· 3rd Annual Art Auction sponsored by the Auto Body Department – Once again, auto body students transformed the scrap metal from welding classes into art for a silent auction funding auto body scholarships. The art ranged in style from race cars and outhouses to the family farm. The art auction has been very popular in the past, and has been sold to collectors as far away as New Mexico and California.
· Instructors honored in Who’s Who Among America’s Teachers: Every two years members of the academic community are recognized for educational excellence. This year Leonard Bates, Mark Plante and Colleen Hazen have been chosen by members in the community as the most influential educators in our college and have been listed in the 2004 edition of Who’s Who Among America’s Teachers.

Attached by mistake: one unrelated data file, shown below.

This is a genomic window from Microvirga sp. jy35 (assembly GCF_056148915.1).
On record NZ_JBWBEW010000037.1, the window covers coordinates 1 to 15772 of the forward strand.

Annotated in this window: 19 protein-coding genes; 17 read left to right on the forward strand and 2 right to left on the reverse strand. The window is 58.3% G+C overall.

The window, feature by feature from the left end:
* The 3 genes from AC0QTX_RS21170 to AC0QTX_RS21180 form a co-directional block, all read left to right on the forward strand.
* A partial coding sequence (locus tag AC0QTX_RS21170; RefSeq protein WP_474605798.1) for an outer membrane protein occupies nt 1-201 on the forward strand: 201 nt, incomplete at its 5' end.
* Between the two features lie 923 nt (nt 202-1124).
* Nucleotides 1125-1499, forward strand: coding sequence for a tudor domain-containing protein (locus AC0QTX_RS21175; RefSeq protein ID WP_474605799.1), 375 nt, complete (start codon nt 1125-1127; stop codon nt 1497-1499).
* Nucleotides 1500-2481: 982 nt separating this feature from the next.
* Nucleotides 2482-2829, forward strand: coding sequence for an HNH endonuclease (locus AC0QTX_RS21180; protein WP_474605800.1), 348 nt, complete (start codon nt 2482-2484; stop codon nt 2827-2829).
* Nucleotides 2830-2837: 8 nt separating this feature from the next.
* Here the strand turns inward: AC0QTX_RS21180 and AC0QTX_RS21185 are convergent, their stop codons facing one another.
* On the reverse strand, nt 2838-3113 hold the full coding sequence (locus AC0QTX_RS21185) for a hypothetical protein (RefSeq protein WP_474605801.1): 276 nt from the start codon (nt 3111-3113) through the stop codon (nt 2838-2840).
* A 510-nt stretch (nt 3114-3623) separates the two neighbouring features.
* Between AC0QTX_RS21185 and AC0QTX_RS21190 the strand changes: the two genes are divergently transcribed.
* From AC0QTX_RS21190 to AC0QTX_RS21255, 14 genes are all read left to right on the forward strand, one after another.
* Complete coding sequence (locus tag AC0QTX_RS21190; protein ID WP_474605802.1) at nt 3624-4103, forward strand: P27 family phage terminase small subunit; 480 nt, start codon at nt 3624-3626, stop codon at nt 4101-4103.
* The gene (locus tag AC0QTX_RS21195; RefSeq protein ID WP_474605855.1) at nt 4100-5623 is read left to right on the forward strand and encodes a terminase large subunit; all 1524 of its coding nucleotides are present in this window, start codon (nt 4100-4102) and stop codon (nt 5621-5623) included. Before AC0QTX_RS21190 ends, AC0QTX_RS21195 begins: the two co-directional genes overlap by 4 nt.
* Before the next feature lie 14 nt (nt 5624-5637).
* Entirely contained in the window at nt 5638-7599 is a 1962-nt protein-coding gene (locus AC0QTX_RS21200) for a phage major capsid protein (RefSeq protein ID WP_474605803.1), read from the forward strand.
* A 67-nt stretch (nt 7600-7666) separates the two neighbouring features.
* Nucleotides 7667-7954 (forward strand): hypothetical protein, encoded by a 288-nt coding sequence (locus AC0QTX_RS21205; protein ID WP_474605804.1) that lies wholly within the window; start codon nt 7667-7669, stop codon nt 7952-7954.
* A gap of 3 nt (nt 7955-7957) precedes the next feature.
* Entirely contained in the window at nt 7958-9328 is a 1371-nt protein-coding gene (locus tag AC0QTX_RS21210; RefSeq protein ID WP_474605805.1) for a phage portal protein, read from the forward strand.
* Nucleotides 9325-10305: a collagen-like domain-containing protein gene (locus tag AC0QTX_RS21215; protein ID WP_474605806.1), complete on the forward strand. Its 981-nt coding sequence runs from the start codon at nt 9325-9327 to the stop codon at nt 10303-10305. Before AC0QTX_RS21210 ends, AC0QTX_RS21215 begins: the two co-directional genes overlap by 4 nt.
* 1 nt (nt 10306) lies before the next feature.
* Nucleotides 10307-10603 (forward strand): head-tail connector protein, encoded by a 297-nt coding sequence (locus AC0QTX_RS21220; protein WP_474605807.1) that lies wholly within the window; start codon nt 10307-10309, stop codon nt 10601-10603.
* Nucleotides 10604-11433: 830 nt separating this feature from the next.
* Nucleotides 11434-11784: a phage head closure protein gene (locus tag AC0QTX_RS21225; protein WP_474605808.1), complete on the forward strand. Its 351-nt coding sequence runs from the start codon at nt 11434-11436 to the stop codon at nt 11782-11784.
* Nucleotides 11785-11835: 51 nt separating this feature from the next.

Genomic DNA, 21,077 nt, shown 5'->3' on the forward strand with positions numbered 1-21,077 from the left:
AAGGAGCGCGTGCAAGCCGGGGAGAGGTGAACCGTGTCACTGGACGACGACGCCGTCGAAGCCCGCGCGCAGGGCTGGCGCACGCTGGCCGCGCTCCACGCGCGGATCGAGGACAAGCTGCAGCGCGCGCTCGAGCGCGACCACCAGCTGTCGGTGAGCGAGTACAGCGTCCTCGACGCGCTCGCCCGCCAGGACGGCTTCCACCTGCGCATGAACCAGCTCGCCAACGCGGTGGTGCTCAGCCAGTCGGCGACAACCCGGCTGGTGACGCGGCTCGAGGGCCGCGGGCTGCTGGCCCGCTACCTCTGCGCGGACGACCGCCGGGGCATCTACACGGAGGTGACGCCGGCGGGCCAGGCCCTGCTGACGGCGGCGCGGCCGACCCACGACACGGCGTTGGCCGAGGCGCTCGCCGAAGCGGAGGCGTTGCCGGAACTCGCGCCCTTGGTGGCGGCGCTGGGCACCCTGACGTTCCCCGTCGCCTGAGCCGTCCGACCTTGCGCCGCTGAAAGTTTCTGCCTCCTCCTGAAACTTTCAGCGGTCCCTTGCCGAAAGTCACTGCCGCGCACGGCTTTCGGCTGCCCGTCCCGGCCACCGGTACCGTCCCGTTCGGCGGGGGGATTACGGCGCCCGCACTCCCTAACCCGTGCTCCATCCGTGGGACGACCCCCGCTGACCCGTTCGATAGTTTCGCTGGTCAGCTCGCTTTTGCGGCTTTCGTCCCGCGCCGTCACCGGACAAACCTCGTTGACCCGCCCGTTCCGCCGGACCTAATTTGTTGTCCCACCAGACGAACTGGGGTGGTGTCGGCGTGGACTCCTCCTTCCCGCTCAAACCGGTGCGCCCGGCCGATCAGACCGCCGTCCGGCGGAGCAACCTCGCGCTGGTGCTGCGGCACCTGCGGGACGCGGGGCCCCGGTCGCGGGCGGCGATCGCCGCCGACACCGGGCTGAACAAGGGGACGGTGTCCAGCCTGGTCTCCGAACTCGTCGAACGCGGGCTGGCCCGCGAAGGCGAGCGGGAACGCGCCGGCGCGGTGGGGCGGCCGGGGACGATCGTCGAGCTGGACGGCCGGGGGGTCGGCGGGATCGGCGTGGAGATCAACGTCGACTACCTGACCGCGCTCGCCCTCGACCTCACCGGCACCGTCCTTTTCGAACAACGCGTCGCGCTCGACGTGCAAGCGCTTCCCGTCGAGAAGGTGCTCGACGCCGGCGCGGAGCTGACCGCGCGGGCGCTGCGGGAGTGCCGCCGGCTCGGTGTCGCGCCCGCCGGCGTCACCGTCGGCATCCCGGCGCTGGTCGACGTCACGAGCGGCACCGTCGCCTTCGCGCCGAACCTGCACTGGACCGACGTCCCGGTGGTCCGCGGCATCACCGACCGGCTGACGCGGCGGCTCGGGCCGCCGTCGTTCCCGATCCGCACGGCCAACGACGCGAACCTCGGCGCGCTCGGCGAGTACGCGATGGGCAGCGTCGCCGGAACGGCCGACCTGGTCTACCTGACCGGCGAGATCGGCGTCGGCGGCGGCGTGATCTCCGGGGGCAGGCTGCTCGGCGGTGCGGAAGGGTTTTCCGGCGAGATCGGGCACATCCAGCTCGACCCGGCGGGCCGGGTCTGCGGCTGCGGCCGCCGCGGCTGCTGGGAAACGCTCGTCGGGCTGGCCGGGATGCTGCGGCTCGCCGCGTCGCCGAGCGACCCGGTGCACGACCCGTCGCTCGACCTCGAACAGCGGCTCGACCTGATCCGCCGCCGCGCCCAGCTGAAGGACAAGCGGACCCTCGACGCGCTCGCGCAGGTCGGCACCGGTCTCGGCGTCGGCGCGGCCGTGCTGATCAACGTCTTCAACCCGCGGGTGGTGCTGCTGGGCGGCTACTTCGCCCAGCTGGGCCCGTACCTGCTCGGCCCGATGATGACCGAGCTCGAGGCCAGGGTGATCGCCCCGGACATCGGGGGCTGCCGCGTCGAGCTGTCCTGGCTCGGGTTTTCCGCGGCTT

· MSU - Northern Great Falls Campus Open House: An Open House celebrating the new location of the MSU-Northern offices on the Great Falls COT campus was held on Nov. 16. The Great Falls Chamber of Commerce facilitated the Ribbon Cutting ceremony with Chancellor Alex Capdeville and Dean Mary Moe officiating.
Dawson Community College
President Terry Hetrick
· On Friday and Saturday, December 3 and 4, 2004, the DCC Music Department, under the direction of Lisa Shields, conducted its annual Madrigal. As in years past, this event attracts over 100 individuals to each of the two performances for a medieval style dinner and musical performance. This was the thirteenth consecutive year of this event.